Baroness Williams’ Buxton family history

Baroness Williams alongside her portrait in the new Brittain-Williams Room at Somerville College, Oxford Photo: John Cairns

Baroness Williams alongside her portrait in the new Brittain-Williams Room at Somerville College, Oxford Photo: John Cairns - Credit: Archant

Mike Smith looks forward to Baroness Williams’ appearance at the Buxton Festival, where she will be talking about her mother Vera Brittain, who lived in Buxton as a girl

Baroness Williams

Baroness Williams - Credit: Archant

When 12-year-old Elizabeth Taylor auditioned for a part in the film National Velvet, she faced tough competition from another budding child star and almost lost the role that would launch her glittering career. Her rival was a 14-year-old girl called Shirley Williams, who missed out on Hollywood stardom, but would go on to stardom at Westminster.

Vera Brittain

Vera Brittain - Credit: Archant

Although Shirley was already a rising politician during her undergraduate years at Oxford University, she continued to pursue her thespian ambitions, taking on starring roles with the Oxford University Dramatic Society (OUDS). Most notably, she played the part of Cordelia in a production of King Lear that toured the United States. In fact, Shirley spent so much time acting while she was a student at Somerville College that her tutor had to plead with her to reduce her commitment to OUDS and concentrate on completing her essays on time.

Buxton Opera House, the venue for Baroness Williams' talk

Buxton Opera House, the venue for Baroness Williams' talk - Credit: Archant

Her frustrated tutor had also received a letter from Shirley’s mother Vera Bittain, the celebrated author of Testament of Youth, who was very worried about other distractions that might be affecting her daughter’s studies. As a blue-eyed beauty with a seductively husky voice, Shirley was immensely popular. Robin Day called her ‘the most celebrated female undergraduate of her time’ and the student magazine Isis nominated her as their ‘Isis ldol’. Vera Brittain warned her daughter’s tutor: ‘Shirley is terribly handicapped by her popularity and very much at the mercy of her friends.’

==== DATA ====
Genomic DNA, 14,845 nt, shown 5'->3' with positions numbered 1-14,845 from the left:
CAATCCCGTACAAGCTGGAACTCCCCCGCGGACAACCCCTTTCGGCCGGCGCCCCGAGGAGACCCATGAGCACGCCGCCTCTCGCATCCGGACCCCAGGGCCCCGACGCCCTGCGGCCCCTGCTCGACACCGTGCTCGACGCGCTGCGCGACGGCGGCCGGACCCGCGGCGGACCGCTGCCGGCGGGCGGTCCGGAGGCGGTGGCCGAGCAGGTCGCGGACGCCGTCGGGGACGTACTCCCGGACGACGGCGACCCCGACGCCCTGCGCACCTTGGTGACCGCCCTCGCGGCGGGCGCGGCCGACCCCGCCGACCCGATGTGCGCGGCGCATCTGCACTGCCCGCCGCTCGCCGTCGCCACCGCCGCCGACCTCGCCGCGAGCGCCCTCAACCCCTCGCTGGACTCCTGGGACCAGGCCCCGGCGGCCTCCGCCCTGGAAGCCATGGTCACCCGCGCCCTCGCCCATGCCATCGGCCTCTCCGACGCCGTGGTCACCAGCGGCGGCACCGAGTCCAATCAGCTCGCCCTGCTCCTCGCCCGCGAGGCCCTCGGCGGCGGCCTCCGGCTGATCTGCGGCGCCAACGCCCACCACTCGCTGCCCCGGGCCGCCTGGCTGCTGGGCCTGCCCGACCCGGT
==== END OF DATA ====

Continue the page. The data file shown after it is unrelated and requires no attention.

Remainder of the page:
Vera Brittain had attended the same college at Oxford, where she had also faced criticism, but for a very different reason. After spending just one year on her degree studies, she chose to abandon her course in order to work as a nurse in the Voluntary Aid Detachment. Exchanging the dreaming spires of Oxford for a series of military hospitals in London, Malta and at the front in France, she cared for wounded soldiers throughout the years of the First World War, before returning to complete her degree.

After graduating from Somerville, both women were driven by their passionate beliefs to make their mark on the world. The College Principal, Alice Prochaska, has described them as ‘two of the most illustrious alumnae to have attended Somerville during the past century’. Last December, Shirley Williams, now known as Baroness Williams of Crosby, was invited to open Somerville’s new Brittain-Williams Room, which celebrates the two women and spans the full width of the Wolfson Building, enclosing the western end of the College quad.

The choice of Buxton for Baroness Williams’ talk about her mother is appropriate in one respect, but somewhat ironical from another perspective. Vera Brittain moved to Buxton with her parents at the age of eleven and later ‘came out’ there as a sort of provincial debutante before going up to Oxford. Describing her life in the town in her celebrated book Testament of Youth, the author wrote, ‘I hated Buxton, despite the austere beauty of its peaks and dales.’ She explained that the heather-covered hills surrounding the town represented in her mind ‘the walls of a prison’.